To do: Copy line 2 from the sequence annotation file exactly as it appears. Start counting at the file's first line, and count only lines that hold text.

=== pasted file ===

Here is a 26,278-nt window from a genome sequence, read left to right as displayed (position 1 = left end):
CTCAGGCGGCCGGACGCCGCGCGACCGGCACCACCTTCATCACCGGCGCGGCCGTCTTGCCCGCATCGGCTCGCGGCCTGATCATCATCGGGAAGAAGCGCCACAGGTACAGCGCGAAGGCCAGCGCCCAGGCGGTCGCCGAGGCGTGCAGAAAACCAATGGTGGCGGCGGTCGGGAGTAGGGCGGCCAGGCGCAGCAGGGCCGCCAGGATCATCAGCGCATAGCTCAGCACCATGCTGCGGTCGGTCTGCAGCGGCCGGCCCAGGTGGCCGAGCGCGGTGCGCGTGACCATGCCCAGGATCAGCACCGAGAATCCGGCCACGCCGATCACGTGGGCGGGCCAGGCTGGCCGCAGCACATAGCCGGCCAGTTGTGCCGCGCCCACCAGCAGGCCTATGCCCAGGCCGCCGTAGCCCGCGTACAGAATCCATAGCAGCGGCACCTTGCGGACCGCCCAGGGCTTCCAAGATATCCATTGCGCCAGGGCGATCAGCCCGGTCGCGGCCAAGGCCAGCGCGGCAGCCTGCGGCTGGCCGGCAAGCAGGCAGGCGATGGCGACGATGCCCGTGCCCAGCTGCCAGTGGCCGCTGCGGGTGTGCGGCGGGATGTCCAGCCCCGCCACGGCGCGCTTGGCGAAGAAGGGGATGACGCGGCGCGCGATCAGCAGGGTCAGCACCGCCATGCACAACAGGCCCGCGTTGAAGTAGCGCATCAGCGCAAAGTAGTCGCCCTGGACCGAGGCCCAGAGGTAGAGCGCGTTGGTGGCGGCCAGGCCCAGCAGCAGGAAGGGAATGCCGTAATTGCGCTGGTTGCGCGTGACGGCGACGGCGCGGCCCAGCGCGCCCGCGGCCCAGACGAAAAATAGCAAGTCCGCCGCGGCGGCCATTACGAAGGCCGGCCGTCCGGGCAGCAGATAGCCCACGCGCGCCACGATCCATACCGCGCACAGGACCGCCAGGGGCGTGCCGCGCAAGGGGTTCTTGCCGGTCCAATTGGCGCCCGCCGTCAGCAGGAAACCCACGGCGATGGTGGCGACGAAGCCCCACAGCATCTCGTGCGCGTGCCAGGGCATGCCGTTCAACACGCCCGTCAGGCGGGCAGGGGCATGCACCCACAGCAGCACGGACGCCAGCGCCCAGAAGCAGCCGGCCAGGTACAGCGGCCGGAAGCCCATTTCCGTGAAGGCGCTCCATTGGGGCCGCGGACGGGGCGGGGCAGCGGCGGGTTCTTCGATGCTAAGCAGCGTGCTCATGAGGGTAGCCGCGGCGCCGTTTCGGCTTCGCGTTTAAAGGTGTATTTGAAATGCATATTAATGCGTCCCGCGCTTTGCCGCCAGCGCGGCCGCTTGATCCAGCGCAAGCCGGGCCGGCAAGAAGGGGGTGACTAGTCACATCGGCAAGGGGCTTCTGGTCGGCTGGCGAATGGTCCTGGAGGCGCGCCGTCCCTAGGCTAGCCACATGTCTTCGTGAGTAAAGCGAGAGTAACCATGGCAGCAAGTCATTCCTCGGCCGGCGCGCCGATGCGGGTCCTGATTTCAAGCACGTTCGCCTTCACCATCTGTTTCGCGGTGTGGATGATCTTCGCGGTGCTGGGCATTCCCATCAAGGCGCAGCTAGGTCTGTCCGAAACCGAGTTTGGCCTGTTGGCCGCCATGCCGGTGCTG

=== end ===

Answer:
CTCAGGCGGCCGGACGCCGCGCGACCGGCACCACCTTCATCACCGGCGCGGCCGTCTTGCCCGCATCGGCTCGCGGCCTGATCATCATCGGGAAGAAGCGCCACAGGTACAGCGCGAAGGCCAGCGCCCAGGCGGTCGCCGAGGCGTGCAGAAAACCAATGGTGGCGGCGGTCGGGAGTAGGGCGGCCAGGCGCAGCAGGGCCGCCAGGATCATCAGCGCATAGCTCAGCACCATGCTGCGGTCGGTCTGCAGCGGCCGGCCCAGGTGGCCGAGCGCGGTGCGCGTGACCATGCCCAGGATCAGCACCGAGAATCCGGCCACGCCGATCACGTGGGCGGGCCAGGCTGGCCGCAGCACATAGCCGGCCAGTTGTGCCGCGCCCACCAGCAGGCCTATGCCCAGGCCGCCGTAGCCCGCGTACAGAATCCATAGCAGCGGCACCTTGCGGACCGCCCAGGGCTTCCAAGATATCCATTGCGCCAGGGCGATCAGCCCGGTCGCGGCCAAGGCCAGCGCGGCAGCCTGCGGCTGGCCGGCAAGCAGGCAGGCGATGGCGACGATGCCCGTGCCCAGCTGCCAGTGGCCGCTGCGGGTGTGCGGCGGGATGTCCAGCCCCGCCACGGCGCGCTTGGCGAAGAAGGGGATGACGCGGCGCGCGATCAGCAGGGTCAGCACCGCCATGCACAACAGGCCCGCGTTGAAGTAGCGCATCAGCGCAAAGTAGTCGCCCTGGACCGAGGCCCAGAGGTAGAGCGCGTTGGTGGCGGCCAGGCCCAGCAGCAGGAAGGGAATGCCGTAATTGCGCTGGTTGCGCGTGACGGCGACGGCGCGGCCCAGCGCGCCCGCGGCCCAGACGAAAAATAGCAAGTCCGCCGCGGCGGCCATTACGAAGGCCGGCCGTCCGGGCAGCAGATAGCCCACGCGCGCCACGATCCATACCGCGCACAGGACCGCCAGGGGCGTGCCGCGCAAGGGGTTCTTGCCGGTCCAATTGGCGCCCGCCGTCAGCAGGAAACCCACGGCGATGGTGGCGACGAAGCCCCACAGCATCTCGTGCGCGTGCCAGGGCATGCCGTTCAACACGCCCGTCAGGCGGGCAGGGGCATGCACCCACAGCAGCACGGACGCCAGCGCCCAGAAGCAGCCGGCCAGGTACAGCGGCCGGAAGCCCATTTCCGTGAAGGCGCTCCATTGGGGCCGCGGACGGGGCGGGGCAGCGGCGGGTTCTTCGATGCTAAGCAGCGTGCTCATGAGGGTAGCCGCGGCGCCGTTTCGGCTTCGCGTTTAAAGGTGTATTTGAAATGCATATTAATGCGTCCCGCGCTTTGCCGCCAGCGCGGCCGCTTGATCCAGCGCAAGCCGGGCCGGCAAGAAGGGGGTGACTAGTCACATCGGCAAGGGGCTTCTGGTCGGCTGGCGAATGGTCCTGGAGGCGCGCCGTCCCTAGGCTAGCCACATGTCTTCGTGAGTAAAGCGAGAGTAACCATGGCAGCAAGTCATTCCTCGGCCGGCGCGCCGATGCGGGTCCTGATTTCAAGCACGTTCGCCTTCACCATCTGTTTCGCGGTGTGGATGATCTTCGCGGTGCTGGGCATTCCCATCAAGGCGCAGCTAGGTCTGTCCGAAACCGAGTTTGGCCTGTTGGCCGCCATGCCGGTGCTG